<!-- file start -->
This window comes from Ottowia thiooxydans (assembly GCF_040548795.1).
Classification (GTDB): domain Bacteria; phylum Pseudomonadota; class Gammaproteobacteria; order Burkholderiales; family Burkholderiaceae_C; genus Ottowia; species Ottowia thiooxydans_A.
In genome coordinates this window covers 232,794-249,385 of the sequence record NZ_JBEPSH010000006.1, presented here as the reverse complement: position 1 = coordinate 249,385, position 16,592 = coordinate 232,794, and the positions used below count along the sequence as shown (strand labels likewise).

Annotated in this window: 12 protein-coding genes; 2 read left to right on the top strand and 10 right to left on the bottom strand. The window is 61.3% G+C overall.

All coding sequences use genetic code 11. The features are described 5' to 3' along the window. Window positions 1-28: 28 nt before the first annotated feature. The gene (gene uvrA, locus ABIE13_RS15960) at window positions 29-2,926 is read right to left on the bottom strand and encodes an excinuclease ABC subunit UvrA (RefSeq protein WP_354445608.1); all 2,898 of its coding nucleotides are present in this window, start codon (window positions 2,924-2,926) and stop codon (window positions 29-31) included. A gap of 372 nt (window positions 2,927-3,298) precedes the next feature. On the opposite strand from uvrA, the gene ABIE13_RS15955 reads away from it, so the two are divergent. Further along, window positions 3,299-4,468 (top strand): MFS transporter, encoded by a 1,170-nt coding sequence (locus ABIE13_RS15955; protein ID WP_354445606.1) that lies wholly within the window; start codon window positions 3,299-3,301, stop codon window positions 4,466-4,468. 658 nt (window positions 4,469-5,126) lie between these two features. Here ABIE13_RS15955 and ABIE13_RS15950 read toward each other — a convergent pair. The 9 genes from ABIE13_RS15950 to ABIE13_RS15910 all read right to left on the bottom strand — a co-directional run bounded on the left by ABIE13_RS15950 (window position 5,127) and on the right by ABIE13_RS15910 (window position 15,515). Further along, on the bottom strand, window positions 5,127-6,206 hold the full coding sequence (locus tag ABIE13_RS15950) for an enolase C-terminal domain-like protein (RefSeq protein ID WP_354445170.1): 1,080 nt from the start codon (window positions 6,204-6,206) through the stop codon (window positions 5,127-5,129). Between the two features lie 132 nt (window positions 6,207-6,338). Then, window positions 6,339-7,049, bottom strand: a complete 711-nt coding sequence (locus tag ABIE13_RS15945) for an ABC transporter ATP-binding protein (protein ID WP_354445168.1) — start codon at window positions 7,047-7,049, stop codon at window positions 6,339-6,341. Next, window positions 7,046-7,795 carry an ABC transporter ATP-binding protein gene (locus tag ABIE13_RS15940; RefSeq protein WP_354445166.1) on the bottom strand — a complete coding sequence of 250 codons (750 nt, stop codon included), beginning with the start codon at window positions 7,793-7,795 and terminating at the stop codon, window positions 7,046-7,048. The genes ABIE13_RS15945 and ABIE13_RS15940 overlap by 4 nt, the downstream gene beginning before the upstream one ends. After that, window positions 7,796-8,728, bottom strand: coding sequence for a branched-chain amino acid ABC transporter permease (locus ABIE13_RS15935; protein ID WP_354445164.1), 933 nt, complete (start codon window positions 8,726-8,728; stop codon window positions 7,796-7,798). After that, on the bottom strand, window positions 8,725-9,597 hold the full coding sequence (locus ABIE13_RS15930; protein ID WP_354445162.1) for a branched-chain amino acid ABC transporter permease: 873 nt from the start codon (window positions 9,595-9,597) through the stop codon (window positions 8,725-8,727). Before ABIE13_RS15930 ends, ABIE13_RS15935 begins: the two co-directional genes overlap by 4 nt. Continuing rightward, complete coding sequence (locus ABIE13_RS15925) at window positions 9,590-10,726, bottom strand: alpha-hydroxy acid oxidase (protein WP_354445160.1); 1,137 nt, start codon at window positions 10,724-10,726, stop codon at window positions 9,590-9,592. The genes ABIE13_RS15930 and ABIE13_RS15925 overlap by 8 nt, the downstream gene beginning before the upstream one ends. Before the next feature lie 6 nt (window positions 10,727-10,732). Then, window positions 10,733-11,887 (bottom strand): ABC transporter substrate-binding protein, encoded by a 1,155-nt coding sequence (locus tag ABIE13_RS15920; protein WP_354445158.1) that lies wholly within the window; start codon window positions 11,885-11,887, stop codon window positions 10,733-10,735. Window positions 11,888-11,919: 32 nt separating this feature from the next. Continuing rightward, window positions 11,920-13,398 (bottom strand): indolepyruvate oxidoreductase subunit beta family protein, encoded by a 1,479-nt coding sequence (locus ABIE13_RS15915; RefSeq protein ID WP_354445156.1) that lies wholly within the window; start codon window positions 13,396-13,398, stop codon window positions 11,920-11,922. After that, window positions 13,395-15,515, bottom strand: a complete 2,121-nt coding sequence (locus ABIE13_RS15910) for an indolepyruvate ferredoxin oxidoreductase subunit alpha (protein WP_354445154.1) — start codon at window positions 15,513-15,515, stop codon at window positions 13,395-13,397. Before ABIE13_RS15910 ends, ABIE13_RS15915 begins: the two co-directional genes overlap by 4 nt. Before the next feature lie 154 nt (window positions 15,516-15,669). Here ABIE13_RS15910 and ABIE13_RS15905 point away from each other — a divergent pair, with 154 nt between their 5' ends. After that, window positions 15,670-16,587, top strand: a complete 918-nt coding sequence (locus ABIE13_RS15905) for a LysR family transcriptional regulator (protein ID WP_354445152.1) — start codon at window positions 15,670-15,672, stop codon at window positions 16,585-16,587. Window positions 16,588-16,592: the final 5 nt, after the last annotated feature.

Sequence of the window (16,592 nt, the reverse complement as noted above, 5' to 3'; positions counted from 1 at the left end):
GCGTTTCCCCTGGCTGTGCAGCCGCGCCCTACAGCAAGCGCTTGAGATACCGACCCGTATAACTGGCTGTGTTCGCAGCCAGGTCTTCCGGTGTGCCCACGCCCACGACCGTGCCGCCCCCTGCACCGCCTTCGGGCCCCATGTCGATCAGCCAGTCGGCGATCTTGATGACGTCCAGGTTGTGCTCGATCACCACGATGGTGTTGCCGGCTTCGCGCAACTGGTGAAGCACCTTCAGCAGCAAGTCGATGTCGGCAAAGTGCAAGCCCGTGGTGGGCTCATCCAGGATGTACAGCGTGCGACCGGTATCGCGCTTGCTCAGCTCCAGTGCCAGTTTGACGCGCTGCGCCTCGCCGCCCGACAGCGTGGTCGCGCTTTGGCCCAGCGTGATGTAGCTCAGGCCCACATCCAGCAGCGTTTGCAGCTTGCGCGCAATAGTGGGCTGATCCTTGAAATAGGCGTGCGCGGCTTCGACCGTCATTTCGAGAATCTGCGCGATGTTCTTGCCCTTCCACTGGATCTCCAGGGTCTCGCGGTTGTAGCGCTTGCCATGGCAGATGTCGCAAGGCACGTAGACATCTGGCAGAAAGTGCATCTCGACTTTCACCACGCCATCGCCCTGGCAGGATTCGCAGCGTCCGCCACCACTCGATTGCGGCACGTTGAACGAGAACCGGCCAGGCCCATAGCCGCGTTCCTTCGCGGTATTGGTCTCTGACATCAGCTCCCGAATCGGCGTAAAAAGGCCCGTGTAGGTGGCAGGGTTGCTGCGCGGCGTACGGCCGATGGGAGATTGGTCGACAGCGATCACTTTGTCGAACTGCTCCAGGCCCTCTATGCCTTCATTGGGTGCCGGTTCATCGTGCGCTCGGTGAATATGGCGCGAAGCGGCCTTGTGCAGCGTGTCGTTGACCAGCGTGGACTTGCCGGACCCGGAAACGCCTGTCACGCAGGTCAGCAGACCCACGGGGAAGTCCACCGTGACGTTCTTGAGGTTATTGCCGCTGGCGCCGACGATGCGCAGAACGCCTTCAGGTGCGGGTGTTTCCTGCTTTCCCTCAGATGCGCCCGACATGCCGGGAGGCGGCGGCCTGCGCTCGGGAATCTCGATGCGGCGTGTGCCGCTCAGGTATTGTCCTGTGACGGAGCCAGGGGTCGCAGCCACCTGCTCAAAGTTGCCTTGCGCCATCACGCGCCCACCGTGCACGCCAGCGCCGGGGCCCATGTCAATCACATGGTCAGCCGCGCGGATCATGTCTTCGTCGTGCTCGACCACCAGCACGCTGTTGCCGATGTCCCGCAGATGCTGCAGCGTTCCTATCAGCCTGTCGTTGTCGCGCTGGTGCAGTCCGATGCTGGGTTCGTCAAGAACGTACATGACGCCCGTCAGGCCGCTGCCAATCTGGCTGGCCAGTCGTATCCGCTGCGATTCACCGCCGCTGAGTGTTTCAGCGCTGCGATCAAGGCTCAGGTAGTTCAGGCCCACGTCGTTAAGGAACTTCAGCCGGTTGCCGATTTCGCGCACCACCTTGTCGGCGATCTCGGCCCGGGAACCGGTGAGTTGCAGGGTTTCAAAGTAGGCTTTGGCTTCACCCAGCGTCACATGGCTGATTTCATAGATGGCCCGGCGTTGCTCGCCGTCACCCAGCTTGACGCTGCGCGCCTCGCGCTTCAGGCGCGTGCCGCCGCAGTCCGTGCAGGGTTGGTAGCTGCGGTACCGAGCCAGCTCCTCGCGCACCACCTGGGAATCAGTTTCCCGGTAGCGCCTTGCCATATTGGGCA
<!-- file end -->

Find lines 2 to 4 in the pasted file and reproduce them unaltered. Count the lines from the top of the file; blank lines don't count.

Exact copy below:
Classification (GTDB): domain Bacteria; phylum Pseudomonadota; class Gammaproteobacteria; order Burkholderiales; family Burkholderiaceae_C; genus Ottowia; species Ottowia thiooxydans_A.
In genome coordinates this window covers 232,794-249,385 of the sequence record NZ_JBEPSH010000006.1, presented here as the reverse complement: position 1 = coordinate 249,385, position 16,592 = coordinate 232,794, and the positions used below count along the sequence as shown (strand labels likewise).

Annotated in this window: 12 protein-coding genes; 2 read left to right on the top strand and 10 right to left on the bottom strand. The window is 61.3% G+C overall.